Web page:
Liz: Absolutely. The memoir begins on a particular otherwise uneventful day when I was eighteen when my mother came into the room to drop two bombshells. Number one, she had been married most of my life to a man I had never heard of, and number two, that my father, the man she had told me was my father, was a complete fiction. She’d totally made him up, fake story, fake pictures, fake name, fake everything. The memoir unspools from there, my journey to find out who this man actually was and what else that had been going on in my house growing up was completely fictional. I sat down to write this story when I came back from maternity leave with my second child. My kids are fourteen months apart because my husband and I are not so bright. I had two kids under a year and a half at home, and so the only time that I had free was the magical hour of lunchtime when I had both childcare and nobody tugging at my sleeve needing anything either at home or at work. Two days a week, I went to the gym. Three days a week, I sat down to work on this writing project. It took two years because that’s not a lot of time. The lesson there for me was that incremental work really adds up and that you can make something good out of small work.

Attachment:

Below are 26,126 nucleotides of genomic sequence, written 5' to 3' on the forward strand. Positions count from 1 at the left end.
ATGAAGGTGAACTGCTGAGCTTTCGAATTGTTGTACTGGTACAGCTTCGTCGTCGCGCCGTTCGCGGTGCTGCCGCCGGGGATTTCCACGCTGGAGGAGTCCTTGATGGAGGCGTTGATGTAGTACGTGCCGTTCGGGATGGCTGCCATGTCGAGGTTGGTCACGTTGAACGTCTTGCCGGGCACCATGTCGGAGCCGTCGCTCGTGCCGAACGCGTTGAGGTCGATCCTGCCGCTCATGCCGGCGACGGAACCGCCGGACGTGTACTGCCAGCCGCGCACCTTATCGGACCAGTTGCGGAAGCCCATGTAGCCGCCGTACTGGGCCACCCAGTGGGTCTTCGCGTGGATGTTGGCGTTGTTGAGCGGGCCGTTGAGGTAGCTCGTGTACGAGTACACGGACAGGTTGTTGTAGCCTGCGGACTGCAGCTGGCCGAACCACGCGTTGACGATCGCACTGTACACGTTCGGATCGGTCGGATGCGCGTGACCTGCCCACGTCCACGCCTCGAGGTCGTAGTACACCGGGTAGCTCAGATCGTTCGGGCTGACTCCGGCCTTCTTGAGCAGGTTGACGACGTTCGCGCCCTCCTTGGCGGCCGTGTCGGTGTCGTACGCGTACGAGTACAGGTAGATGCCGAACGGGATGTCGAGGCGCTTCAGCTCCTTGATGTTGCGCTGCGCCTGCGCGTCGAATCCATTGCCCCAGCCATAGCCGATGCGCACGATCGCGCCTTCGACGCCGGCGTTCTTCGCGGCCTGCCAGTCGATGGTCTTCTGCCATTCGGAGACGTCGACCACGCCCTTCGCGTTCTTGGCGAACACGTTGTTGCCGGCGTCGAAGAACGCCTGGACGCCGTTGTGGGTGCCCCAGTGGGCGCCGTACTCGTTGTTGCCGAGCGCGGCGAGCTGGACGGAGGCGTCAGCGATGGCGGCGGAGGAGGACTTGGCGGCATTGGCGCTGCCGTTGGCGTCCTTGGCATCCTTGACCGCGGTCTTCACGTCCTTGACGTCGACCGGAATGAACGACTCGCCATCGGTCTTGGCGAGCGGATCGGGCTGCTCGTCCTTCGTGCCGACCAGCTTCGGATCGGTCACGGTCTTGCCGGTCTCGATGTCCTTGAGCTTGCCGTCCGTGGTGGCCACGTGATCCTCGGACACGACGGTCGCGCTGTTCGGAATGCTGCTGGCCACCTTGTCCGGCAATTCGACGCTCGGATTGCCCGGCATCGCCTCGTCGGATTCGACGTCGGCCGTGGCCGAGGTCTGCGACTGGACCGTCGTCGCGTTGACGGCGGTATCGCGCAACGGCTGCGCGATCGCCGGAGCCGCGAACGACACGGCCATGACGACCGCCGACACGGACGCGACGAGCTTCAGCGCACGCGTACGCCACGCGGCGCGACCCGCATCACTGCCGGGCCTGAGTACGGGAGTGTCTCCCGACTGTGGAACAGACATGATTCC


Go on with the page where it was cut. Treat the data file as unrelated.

Zibby: Not to mention that two years is not a particularly long time to be working on a memoir. I don’t feel like that’s out of the normal realm.

Liz: It’s not. Overall, it was easier than I thought to get that work done. A lot of things that people told me about having kids and becoming a mother turned out not to be terribly true. One thing that was absolutely true was that you learn to prioritize really quickly because your time is so limited that you have to make time for the things that matter to you.

Zibby: Give a busy person something to do. Boom, boom, boom. I know. I’m like, just put it on the stack. The machine is on. One more copy from a busy copy machine makes no difference, really, in the long run. Tell me a little bit about how you wrote it, those consecutive days, or nonconsecutive days, rather, where you were working on it and then the final structure in terms of timeline. I’m always so interested in, where do you start? What is chronological? What isn’t? How did you decide on the timeline and all of that?